The current ransomware landscape:
As most companies are now aware, Ransomware has become one of the top threats to an organisations infrastructure and security. Ransomware is malicious code that renders the files and/or operating environment of an endpoint unavailable until a payment is made to the cyber criminal.
According to Gartner, the rapid evolution and sophistication of cyber attacks and the migration of assets to the hybrid multi-cloud create a perfect storm. IT leaders must integrate security tools into a cooperative, consolidated ecosystem using a composable and scalable cyber security mesh architecture (CSMA) approach. 1
Every organisation has multiple opportunities to stop a ransomware attack before it steals any data and creates locks on computers and files. The more sophisticated ransomware is becoming, the more stages there are within an attack. In the ideal world, the objective is to prevent an attacker from gaining a foothold that will allow them to begin their attack. Prevention is the key phrase here, and is a step some organisations can forget about. However, if an attacker does get in, the next stage would be equipping the organisation to detect, identify and respond to the early stages of an attack, such as network discovery, command and control communications, lateral movement, data collection and staging, ex-filtration and encryption are critical.
By 2024 Gartner envisions that organisations adopting a CSMA to integrate security tools to work as a collaborative ecosystem will reduce the financial impact of individual security incidents by an average of 90%.1 Backing this with well-trained, -skilled, and -practiced employees, staff, and service providers helps organisations greatly reduce their risk of ransomware.2
Key steps in reducing ransomware risk:
We have seen a huge move in digital organisations to enable work-from-anywhere and utilise cloud services. While we all know the benefits of this model, it can also open up a greater range of possible entry points for ransomware campaigns.
According to our partners Fortinet, the entirety of the attack surface must be identified and security controls distributed across it, including office and home work spaces, corporate and public networks, hybrid and cloud applications, workloads, user and IoT devices, and more.3
Isolation: According to Network security experts the first step that should be taken, is to isolate the ransomware to prevent the spread from one device to another through their network connections. To do this you should shut down the system that has been infected. Shutting it down prevents it from being used by the malware to further spread the ransomware.
As ransomware becomes more sophisticated, and organisation become more susceptible to multistage ransomware campaigns that are designed to evade traditional technologies, organisations need to complement strong threat prevention with ongoing inspection for attacks that may have slipped through.
Identify: The next step is to identify the type of malware the attack is using. This will highlight the specific case of ransomware used to infect your system. In most cases within Ward solutions, knowing the kind of malware used can help an incident response team find a solution. We are familiar with all the latest strains of ransomware and when a new strain appears, we ensure we are educated as soon as possible. It is important for your team to have the same level of familiarity if possible.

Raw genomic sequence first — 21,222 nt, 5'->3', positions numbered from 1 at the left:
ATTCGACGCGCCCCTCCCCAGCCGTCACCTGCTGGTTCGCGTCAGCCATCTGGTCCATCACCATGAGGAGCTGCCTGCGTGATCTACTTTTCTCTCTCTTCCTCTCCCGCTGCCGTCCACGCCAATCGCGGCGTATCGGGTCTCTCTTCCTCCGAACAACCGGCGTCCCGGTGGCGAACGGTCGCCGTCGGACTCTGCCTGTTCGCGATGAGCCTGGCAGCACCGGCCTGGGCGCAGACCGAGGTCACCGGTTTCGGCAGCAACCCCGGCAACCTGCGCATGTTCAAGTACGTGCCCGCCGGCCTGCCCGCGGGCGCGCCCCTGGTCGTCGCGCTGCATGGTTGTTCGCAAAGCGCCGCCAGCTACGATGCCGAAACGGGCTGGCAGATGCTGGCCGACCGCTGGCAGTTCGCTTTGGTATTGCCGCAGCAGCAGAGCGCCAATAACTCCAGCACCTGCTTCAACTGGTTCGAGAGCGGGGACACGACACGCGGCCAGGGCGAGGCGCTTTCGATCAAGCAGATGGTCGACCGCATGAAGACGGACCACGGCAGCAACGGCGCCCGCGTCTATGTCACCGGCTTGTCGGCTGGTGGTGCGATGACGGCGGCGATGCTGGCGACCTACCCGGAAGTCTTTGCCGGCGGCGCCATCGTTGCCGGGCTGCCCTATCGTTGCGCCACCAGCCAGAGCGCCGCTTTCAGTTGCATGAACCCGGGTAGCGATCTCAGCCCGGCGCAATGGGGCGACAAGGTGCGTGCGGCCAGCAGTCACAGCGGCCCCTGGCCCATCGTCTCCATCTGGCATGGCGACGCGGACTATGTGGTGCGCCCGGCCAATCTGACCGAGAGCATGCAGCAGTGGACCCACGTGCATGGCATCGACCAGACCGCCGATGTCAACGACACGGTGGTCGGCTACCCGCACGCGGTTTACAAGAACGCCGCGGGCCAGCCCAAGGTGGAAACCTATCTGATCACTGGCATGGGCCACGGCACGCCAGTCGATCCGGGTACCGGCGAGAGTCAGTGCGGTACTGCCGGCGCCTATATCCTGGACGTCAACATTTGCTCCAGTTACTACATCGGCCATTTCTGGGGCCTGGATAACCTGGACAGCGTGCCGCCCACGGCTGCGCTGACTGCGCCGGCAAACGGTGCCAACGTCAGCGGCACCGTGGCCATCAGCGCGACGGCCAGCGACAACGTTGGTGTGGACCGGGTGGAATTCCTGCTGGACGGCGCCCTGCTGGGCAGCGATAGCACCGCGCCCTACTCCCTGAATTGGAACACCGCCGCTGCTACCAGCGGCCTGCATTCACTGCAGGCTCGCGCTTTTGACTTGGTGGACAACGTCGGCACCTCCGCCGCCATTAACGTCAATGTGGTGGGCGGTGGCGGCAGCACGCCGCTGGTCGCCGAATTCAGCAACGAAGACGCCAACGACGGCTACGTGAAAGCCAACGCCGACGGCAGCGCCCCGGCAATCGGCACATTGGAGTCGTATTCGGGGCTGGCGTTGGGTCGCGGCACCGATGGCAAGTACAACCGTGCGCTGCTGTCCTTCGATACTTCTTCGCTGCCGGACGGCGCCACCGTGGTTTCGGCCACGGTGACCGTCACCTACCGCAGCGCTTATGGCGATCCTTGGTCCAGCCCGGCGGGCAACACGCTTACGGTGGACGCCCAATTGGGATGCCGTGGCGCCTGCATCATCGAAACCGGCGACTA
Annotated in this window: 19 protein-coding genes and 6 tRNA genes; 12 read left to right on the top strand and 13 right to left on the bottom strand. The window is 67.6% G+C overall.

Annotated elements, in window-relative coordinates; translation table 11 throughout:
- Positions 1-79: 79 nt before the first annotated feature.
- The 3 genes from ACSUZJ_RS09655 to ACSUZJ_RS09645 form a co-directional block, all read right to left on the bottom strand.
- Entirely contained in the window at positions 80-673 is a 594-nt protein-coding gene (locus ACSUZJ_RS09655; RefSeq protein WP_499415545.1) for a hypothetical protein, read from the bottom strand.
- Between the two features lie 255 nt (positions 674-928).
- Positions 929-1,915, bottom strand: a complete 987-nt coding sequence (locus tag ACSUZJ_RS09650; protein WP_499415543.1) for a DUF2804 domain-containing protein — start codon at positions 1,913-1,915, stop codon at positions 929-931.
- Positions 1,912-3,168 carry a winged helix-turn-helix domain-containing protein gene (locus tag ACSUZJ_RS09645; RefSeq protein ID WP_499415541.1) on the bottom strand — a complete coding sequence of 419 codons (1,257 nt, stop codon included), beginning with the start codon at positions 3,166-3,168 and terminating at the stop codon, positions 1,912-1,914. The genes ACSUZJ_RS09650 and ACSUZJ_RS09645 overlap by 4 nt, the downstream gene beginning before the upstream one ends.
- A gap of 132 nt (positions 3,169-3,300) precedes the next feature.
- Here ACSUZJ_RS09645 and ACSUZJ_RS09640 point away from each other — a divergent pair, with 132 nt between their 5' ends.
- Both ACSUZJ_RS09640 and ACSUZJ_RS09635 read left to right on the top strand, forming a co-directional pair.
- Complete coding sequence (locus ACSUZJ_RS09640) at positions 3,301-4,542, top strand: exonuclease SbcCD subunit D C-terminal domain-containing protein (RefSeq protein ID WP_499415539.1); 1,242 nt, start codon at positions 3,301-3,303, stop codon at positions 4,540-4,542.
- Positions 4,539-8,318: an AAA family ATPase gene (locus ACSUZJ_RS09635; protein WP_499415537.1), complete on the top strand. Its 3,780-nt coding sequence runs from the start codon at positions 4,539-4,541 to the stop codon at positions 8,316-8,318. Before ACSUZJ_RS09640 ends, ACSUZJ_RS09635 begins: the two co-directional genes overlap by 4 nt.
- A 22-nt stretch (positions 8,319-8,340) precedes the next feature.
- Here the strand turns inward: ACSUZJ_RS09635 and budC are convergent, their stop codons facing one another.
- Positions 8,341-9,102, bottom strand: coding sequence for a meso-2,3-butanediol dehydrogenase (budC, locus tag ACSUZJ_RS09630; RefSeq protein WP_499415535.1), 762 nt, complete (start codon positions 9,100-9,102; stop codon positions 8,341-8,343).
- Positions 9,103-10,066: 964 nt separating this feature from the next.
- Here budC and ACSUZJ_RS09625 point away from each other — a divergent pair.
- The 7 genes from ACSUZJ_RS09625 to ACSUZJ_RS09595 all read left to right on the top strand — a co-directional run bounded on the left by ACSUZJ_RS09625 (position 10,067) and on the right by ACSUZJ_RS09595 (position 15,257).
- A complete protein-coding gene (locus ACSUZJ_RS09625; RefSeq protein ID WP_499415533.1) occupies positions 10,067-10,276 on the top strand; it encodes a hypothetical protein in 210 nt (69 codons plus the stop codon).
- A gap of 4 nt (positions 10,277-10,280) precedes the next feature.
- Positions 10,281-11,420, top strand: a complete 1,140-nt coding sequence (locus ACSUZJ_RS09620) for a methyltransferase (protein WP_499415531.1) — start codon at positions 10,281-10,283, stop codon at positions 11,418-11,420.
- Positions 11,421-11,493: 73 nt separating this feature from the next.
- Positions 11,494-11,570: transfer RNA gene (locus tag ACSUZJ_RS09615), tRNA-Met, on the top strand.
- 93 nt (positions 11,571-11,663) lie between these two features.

Our partners Fortinet say, “The decryption keys of some ransomware attacks are already known, and knowing the type of malware used can help the response team figure out if the decryption key is already available. If it is, they can use it to unlock your computer, circumventing the attacker’s objective.” 4
It is important to note that your IT team or a Ward solutions security consultant can determine other ways of dealing with the attack once the malware has been identified.
“To understand your remediation options, your IT team or outside consultant will need to know what kind of malware they are dealing with, making early identification a critical step.” 5
Integration: Another key component in protecting your network from ransomware attacks is to close the gaps within departments and break down silos. Doing this removes the ambiguity of identifying individual aspects of a ransomware attack or cyber campaign components. The quality of individual controls will always remain an important factor in network security, it is vital that the sharing of this knowledge is seamlessly integrated throughout the company.
Ensure scalability: As ransomware attacks and threat volumes increase, and are currently at the highest recorded levels, team and network design must be enabled for high scalability.
“Utilise artificial intelligence (AI) and other advanced analytics to supplement human security experts. But don’t overlook the human element—augment teams with outsourced expertise for after-hours coverage or specialised security skill sets and continue to raise security awareness among employees.” 6
We at Ward solutions understand the difficulties in employing an organic model that allows for scalability. Your SOC and NOC team are more than likely at maximum capacity when it comes to dealing with ransomware attacks. Our experts provide a 24 x7 model with OPEX opportunities that allow teams within the organisation feel relaxed knowing our team is there to help.
Ward Solutions is a full service, full security lifecycle provider. If you don’t have the right manpower, tools and expertise then consider partnering with a Security consultancy and managed cloud security service provider with the knowledge and skills to help supply or augment your CISO, Security engineering and security operations resources. Talk to us today to see how we can help.